This year, after wintering in Andalucia, I returned to the U.K. to start creating a dry landscape Zen garden, or karesansui. Gravel would represent water; raking marks, waves; and rocks will suggest islands or mountains. Areas of white gravel emptiness, to provide serenity.

The site chosen was next to my pottery studio and anagama kiln in the middle of a field. It offers a beautiful vista into a neighboring meadow, which would soon become the shakkei, borrowed scenery forming the garden's backdrop. I wanted to create a meandering flow of gravel with rocks, landscaped on either side with mounds of top-soil and a boundary of clumping bamboo.

A crescent-shaped path of Scottish cobblestones would lead out into the field towards Japanese cherry trees. In the garden itself the planting scheme was going to be mostly evergreen - dwarf pines, miscanthus and other grasses. A stone lantern, ishitoro and a stone washbasin, tsukubai would provide focal points and lend a Japanese atmosphere.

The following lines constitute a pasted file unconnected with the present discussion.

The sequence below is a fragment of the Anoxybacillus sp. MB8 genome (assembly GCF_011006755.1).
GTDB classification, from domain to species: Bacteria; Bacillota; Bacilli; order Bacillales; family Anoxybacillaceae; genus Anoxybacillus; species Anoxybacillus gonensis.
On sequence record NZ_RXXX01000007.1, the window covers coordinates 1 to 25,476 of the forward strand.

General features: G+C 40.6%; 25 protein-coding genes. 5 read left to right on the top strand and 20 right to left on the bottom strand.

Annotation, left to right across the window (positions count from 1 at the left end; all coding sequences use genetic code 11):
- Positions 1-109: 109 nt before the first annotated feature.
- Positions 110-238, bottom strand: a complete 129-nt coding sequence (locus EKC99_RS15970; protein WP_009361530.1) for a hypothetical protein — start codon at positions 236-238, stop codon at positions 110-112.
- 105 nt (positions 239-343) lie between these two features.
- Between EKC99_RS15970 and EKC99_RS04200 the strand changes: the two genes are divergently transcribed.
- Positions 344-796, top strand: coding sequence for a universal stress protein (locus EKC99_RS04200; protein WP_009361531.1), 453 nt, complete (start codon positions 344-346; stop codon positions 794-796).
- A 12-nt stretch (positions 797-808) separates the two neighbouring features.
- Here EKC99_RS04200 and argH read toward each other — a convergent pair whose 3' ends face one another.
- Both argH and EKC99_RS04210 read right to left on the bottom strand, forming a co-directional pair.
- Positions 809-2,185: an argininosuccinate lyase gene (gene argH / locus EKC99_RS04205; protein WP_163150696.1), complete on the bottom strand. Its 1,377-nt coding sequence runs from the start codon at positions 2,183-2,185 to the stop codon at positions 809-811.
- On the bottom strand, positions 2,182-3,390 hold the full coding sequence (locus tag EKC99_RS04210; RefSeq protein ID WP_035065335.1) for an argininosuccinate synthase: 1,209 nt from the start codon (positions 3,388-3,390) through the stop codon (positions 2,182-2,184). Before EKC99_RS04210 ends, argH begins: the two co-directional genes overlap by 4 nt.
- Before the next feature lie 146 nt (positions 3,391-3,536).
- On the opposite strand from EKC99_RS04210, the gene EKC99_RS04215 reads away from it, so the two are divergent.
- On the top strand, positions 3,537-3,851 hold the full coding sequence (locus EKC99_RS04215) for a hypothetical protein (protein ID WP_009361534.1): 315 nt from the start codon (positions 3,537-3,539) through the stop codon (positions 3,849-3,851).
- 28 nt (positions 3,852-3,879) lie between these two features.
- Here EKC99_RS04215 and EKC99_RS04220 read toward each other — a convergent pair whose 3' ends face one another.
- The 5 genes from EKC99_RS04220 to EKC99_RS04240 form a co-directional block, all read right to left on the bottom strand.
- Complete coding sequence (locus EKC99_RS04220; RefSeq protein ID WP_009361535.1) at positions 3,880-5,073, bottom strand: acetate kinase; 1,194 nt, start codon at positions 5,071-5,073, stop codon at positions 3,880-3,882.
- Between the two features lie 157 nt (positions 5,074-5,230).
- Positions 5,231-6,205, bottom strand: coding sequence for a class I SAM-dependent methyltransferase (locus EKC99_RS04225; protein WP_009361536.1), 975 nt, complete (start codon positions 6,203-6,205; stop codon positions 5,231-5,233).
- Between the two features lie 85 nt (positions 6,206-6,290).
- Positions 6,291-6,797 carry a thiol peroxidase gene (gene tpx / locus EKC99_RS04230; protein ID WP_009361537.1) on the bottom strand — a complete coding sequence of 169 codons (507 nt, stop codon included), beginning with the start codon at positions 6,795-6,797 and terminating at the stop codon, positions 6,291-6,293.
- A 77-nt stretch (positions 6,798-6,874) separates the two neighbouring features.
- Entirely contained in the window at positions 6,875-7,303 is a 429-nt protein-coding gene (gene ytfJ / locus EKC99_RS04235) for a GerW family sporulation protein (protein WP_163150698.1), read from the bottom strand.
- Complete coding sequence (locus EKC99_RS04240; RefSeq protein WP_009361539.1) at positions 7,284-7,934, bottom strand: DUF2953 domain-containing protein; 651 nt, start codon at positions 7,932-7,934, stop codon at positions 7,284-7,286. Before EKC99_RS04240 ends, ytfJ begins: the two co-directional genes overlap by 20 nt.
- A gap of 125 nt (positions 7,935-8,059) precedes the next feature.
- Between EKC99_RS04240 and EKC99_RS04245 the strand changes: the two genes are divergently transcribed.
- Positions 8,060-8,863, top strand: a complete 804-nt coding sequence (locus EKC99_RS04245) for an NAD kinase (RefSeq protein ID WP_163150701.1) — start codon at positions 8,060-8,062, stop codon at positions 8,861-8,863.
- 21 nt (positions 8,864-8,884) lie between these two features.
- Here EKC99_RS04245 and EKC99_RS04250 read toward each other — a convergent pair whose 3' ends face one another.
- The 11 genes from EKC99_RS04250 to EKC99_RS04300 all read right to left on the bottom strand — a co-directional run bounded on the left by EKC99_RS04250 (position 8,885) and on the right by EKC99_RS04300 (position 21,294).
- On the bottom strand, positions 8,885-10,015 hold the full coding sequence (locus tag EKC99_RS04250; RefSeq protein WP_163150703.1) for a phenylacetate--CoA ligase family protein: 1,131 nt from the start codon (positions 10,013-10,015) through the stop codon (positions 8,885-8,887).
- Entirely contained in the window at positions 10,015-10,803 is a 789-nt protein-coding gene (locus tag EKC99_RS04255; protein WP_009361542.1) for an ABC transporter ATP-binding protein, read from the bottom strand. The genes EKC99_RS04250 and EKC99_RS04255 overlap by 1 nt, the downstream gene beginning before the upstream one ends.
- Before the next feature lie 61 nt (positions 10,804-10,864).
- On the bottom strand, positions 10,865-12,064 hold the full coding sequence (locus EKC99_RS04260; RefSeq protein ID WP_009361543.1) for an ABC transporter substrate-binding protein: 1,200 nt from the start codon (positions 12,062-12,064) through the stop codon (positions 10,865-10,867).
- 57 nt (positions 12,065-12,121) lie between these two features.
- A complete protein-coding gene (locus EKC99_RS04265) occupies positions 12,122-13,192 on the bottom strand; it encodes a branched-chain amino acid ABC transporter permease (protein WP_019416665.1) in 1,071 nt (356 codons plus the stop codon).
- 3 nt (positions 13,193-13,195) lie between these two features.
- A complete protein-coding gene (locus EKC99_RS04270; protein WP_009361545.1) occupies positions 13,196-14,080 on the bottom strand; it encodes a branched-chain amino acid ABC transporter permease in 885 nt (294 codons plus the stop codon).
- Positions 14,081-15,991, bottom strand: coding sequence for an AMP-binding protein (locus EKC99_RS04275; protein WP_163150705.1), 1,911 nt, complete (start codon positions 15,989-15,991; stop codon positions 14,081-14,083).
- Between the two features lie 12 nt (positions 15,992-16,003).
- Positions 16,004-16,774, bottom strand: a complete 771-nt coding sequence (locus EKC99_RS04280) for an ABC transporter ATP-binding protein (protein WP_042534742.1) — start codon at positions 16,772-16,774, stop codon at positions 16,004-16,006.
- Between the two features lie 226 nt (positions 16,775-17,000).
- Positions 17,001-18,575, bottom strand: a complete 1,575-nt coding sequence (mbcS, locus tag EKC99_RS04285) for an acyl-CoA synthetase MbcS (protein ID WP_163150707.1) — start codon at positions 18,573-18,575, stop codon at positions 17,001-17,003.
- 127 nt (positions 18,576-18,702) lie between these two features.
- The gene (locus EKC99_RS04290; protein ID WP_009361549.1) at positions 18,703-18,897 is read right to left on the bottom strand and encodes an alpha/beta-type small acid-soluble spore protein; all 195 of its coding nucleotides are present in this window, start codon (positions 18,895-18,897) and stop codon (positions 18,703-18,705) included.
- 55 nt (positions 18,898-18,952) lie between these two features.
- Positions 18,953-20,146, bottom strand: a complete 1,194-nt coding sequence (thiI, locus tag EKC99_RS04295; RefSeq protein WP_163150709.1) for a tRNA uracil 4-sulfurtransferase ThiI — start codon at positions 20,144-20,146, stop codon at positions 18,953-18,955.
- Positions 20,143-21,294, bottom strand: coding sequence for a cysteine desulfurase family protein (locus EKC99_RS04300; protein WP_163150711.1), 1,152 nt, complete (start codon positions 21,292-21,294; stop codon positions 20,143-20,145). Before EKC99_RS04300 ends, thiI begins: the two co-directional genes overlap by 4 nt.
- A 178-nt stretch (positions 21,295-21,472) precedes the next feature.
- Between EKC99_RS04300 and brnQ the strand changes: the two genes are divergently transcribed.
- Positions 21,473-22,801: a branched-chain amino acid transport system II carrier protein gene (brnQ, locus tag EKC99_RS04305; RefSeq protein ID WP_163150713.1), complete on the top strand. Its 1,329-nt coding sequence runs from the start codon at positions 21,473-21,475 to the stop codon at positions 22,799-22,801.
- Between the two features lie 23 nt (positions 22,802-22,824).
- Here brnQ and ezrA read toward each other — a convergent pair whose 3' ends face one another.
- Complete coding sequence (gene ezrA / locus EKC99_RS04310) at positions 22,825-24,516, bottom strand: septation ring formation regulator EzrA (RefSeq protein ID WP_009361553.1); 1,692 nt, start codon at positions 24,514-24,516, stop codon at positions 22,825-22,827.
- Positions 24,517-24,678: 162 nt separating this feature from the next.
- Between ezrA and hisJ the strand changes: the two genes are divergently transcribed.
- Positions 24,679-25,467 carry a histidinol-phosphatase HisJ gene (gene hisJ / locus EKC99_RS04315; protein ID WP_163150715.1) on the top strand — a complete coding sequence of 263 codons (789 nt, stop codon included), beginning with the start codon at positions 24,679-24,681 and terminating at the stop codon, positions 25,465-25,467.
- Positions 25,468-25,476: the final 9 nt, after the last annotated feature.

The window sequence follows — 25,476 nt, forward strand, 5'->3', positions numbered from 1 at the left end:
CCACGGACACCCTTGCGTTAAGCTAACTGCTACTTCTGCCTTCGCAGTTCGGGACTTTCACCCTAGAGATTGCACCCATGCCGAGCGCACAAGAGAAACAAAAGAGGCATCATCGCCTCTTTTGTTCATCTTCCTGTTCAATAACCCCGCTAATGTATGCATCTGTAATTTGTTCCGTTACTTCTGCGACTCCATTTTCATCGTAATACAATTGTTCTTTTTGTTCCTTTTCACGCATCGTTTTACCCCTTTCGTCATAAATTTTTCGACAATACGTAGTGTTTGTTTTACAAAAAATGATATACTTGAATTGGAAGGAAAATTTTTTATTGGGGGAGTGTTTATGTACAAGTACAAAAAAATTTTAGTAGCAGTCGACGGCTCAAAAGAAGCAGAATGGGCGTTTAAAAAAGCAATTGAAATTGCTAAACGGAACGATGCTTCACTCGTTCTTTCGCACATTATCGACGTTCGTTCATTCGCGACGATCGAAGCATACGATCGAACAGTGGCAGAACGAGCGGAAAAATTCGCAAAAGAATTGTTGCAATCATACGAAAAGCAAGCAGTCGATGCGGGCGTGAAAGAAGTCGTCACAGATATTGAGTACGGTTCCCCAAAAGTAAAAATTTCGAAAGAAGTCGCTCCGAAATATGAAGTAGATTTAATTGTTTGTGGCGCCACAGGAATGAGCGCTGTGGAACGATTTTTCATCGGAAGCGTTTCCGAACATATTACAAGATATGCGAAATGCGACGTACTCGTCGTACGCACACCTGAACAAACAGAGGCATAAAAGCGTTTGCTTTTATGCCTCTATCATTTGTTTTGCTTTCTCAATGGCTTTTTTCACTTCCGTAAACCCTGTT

The sound of water —

how miraculous

in the dry gravel garden!

As the Zen garden project developed, we encountered problems in design — should there be tobi-ishi, stepping stones, going into the garden? Should there be hanashōbu, Japanese ensata irises, or momiji, acer palmatum? As it turned out, all three were omitted, in an acknowledgement that less is more.

The final piece in the creation of the garden was a conical pile of gravel, symbolic of Mount Fuji, placed where the garden merges into the English countryside.

A day of quiet gladness —

a cone of gravel rises

in the Cotswolds

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